According to 2013 tax filings, the majority of WPRB’s $625,000 came from the station’s endowment of $3.8 million. Earned income, money not coming from the endowment, was around $160,000.  Expenses for 2013 were around $240,000. So they dipped into the endowment to keep the doors open. This brings up questions about WPRB’s long-term sustainability.

WPRB’s revenue potential is hampered by its commercial status.  The station sells 30-second commercials with so many restrictions it is a wonder that anyone would buy one. WPRB pretends it is a noncom public radio station. They should decide to either be a commercial or noncommercial station because now they have the worst of both business types.

1 comment:

  1. FYI, Ken. WPRB is not unique. WBRU at Brown University is another commercial licensee that's owned by an independent non-profit entity. Ditto for WHRB at Harvard University, WVBR at Cornell University, WYBC AM & FM at Yale, WFRD at Dartmouth (and I believe WDCR was like that at Dartmouth, too, but they handed in the license a few years ago).

    I don't know why so many Ivy League school stations were set up that way...a nonprofit, independent-from-the-college entity that holds a commercial radio license...but they did. There's also WPGU-FM at the Univ of Illinois/Urbana-Champaign, which is owned by Illini Media Company. I think there's a handful of others out there, but the call letters are escaping me.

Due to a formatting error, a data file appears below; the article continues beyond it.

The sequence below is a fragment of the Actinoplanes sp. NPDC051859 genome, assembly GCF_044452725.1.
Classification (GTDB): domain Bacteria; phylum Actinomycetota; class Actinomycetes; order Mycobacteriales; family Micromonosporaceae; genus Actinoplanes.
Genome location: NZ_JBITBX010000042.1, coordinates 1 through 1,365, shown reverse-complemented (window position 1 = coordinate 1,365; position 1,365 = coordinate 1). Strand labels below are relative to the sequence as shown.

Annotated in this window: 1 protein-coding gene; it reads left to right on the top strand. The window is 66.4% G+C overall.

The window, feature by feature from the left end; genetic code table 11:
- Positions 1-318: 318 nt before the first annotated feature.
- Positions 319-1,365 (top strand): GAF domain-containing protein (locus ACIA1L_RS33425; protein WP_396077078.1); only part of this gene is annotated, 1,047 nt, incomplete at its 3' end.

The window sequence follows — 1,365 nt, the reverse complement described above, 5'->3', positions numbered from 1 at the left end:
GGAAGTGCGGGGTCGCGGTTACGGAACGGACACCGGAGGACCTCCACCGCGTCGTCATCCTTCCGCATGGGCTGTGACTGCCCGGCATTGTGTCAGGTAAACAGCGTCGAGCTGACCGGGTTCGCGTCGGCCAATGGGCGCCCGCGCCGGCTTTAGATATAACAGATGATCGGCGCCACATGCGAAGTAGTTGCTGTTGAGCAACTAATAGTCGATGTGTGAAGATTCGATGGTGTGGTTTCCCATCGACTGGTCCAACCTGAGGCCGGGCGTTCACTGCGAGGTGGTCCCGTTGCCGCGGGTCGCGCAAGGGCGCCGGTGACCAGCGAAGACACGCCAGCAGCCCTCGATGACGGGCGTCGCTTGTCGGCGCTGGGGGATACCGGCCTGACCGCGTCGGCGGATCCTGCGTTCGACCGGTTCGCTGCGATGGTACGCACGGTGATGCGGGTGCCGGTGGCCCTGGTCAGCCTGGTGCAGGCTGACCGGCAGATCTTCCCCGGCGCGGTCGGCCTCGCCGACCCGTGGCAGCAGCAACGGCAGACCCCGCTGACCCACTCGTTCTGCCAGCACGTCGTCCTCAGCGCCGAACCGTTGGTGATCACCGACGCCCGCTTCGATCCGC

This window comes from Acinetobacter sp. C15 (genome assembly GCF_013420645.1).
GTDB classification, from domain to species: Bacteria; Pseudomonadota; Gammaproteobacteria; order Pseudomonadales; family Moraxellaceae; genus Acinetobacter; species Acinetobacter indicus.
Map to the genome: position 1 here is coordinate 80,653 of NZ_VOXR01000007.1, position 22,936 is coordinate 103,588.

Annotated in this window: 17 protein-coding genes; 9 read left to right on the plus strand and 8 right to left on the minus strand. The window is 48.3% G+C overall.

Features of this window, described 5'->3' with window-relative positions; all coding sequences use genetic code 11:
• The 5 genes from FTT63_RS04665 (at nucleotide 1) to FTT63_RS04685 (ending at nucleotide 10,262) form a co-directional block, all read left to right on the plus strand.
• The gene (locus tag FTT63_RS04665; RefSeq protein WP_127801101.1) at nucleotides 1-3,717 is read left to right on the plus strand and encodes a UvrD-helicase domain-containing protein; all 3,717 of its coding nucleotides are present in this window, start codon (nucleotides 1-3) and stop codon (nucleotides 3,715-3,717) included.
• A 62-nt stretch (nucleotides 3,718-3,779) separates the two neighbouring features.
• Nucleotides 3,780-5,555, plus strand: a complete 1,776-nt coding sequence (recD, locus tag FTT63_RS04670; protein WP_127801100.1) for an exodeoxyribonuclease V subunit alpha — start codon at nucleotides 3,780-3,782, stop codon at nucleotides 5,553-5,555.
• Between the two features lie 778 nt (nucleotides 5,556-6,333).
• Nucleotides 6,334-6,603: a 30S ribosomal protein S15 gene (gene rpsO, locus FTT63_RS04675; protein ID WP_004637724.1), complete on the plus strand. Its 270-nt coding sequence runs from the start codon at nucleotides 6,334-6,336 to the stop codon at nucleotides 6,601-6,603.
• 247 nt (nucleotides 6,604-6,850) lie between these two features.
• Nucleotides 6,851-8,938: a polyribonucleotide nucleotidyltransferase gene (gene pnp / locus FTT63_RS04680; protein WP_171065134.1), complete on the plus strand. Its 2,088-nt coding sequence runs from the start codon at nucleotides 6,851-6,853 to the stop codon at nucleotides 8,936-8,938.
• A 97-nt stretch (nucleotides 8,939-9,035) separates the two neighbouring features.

There's also a few commercial radio licenses held directly by the parent college, too. I think WFRD at Dartmouth either is or was like that (when they turned in WDCR I think things changed at WFRD as well). And of course WHCR at Howard University.

    Also, things are fuzzy about who's the first "college FM radio station." Because what we think of "college radio" as a FORMAT didn't really exist until the late 70's/early 80's, and many ways didn't exist until the early 1990's. The "underground" or "basement" radio that's block-formatted was kind of the norm at a lot of commercial FM radio stations in the 70's and even 80's.

    That said, WBUR at Boston University dates back to March of 1950, WOI at Iowa State University started in December of 1949, and WERS at Emerson College beats that by a few months; they went on air in November 1949. I believe these are the first college-owned stations in the non-commercial FM band.

    But it's a fuzzy definition; there's several college-based broadcasting facilities that date back to the 1920's. Many didn't "survive" WWII and came back to the air much later (the 1960's, 70's and 80's) in their current form of NCE FM's: WRUC at Union College and 1XE at Tufts University come to mind.

    There's also many, many stations that started as AM stations...either licensed or carrier-current...and were quite successful as such at the time (FM really wasn't popular nor commercially viable for most stations until the early 70's) and later added an FM license at the nadir of the FM band (the mid-60's) or during the rise of the NCE band in the early 70's.